The Kabbalistic perspectives of mystical giants, such as the second century Rabbi Shimon Bar Yochai, resonate with these contemporary scientific findings. Primarily written in Hebrew and Aramaic, Kabbalah has been secluded from mainstream eyes over the centuries, appearing and disappearing through history. Sometimes deeper levels of meaning need to wait for their right time to surface.
Einstein called his observation of particles’ maintaining connectivity regardless of their distance “spooky”, because his rational mind could not validate it. Can this spooky connection also describe the nature of our longing and attempts to maintain a connection with our Creator? That we in some way belong to each other?
In particle physics we see that, at a certain point, you cannot divide particles any further. Yet, an indivisible particle cannot be reduced to one singular reality; it is further observed to be a fuzzy vibration. As such it becomes a new, primal reality inviting us to explore more into its mystery.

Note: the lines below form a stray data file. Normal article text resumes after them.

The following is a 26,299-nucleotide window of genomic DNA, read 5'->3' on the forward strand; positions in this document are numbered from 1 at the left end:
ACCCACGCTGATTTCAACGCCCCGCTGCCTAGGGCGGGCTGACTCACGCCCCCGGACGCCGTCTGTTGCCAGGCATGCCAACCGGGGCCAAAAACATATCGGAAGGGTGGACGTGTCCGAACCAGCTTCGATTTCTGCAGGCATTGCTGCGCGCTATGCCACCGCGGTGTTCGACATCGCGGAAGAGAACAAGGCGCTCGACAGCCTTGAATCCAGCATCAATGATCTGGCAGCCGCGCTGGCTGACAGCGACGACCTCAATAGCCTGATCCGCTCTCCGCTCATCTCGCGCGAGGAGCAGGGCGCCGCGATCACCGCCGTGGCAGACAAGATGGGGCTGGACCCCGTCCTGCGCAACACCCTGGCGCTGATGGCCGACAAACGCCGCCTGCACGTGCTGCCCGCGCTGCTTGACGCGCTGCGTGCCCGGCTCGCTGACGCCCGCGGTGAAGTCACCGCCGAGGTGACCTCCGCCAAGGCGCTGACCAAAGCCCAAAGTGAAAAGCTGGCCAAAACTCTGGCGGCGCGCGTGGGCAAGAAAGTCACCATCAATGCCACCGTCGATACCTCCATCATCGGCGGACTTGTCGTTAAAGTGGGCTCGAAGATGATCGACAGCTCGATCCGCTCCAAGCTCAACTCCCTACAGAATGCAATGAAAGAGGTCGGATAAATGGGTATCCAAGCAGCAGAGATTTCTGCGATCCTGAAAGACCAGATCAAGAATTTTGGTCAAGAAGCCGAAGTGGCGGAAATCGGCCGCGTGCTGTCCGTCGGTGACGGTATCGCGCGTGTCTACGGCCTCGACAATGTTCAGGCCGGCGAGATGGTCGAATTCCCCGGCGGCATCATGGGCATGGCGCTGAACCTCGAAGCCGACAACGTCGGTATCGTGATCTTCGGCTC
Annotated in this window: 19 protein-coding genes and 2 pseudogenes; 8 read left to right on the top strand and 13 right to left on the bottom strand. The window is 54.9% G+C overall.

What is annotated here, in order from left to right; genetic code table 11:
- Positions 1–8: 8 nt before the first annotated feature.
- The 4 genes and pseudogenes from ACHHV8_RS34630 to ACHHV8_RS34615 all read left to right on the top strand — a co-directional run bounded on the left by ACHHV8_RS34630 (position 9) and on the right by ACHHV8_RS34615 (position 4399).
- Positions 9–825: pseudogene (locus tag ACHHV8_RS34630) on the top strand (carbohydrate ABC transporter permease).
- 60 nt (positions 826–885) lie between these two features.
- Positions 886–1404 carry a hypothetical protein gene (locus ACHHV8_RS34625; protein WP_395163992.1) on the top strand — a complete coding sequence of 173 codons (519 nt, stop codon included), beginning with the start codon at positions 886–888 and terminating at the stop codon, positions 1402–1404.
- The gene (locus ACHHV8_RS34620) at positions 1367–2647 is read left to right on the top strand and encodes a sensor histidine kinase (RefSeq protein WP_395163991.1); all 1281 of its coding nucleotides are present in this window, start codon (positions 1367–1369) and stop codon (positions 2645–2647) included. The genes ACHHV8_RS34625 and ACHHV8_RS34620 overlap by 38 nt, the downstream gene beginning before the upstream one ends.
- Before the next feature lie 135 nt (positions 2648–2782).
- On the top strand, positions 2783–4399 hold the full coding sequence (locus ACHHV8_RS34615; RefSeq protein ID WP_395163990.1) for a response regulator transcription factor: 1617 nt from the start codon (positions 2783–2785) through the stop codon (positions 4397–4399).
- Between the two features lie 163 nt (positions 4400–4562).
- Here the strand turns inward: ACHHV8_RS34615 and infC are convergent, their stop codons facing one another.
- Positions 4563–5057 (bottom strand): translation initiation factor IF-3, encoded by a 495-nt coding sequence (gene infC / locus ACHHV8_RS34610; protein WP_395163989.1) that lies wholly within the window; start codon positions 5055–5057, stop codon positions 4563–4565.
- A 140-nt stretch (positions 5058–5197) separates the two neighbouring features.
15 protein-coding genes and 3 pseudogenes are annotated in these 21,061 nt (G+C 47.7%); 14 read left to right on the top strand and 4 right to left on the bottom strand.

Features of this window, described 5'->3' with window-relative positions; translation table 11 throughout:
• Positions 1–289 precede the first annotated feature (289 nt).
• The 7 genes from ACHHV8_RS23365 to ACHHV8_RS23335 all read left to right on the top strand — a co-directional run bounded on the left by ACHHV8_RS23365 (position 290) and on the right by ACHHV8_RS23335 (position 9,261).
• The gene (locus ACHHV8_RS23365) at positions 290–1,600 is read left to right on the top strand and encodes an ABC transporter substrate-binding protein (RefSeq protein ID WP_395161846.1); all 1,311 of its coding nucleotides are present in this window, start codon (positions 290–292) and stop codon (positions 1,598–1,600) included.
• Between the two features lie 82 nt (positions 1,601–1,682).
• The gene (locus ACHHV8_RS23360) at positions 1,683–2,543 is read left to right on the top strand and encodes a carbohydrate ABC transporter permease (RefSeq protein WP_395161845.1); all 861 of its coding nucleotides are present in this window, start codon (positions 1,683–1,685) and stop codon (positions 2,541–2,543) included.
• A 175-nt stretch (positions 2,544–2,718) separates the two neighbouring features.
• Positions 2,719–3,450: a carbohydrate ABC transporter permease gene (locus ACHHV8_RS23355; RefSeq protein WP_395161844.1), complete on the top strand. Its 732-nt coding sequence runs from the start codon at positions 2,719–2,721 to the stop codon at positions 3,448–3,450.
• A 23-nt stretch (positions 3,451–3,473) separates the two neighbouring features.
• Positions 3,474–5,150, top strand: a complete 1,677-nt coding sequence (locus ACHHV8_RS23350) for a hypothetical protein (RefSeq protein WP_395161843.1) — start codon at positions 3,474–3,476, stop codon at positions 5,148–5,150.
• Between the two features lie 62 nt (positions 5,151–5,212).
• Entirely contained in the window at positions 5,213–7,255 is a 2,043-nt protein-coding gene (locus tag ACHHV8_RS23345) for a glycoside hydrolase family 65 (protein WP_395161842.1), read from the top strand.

Likewise, it is deeply-rooted in ancient Jewish knowledge that there are four levels of reality inherent in the meaning of the Torah’s text. First is the simple literal level. Second is the level of interpretation. Third is the allegorical or clue. Fourth is the hidden, Kabbalistic level or secret.
To this day the sacred Hebraic text of Torah, the Five Books of Moses, is written mostly in paragraphs with no punctuation or vowels. The absence of a period at the end of what seems to be a sentence is a source misunderstanding for translators. This is one of the reasons why a translation of Torah text can be challenging and sometimes misleading resulting in nothing other than a limited interpretation.